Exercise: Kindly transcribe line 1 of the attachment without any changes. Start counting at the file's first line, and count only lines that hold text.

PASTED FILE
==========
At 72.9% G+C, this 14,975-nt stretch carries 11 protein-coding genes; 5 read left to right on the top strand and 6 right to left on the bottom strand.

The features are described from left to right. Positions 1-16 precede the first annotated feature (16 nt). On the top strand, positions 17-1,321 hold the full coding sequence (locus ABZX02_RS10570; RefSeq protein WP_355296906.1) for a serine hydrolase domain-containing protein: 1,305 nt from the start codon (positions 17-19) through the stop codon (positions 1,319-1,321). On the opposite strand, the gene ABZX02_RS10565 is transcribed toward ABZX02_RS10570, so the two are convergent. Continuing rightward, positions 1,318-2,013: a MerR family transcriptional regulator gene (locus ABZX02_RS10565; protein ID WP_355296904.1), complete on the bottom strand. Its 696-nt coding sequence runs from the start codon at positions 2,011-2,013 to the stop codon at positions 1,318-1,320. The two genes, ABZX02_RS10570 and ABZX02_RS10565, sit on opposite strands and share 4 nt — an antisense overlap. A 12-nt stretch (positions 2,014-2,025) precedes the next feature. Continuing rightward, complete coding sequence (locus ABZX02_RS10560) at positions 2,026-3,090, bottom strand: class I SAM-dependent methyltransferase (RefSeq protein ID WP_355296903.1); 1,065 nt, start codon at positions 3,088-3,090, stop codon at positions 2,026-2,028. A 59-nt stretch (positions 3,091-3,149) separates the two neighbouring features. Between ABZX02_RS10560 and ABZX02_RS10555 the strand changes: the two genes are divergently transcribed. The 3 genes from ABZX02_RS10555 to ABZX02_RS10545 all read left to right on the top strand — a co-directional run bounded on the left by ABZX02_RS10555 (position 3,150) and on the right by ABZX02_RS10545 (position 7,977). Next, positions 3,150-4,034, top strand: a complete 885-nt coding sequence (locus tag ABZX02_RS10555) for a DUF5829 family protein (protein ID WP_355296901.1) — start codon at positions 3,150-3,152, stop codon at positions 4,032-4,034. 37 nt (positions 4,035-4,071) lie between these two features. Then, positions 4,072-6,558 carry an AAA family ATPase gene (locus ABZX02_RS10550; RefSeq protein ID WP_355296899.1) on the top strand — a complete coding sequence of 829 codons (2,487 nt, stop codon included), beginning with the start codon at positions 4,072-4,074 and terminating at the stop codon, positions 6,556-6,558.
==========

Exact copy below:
At 72.9% G+C, this 14,975-nt stretch carries 11 protein-coding genes; 5 read left to right on the top strand and 6 right to left on the bottom strand.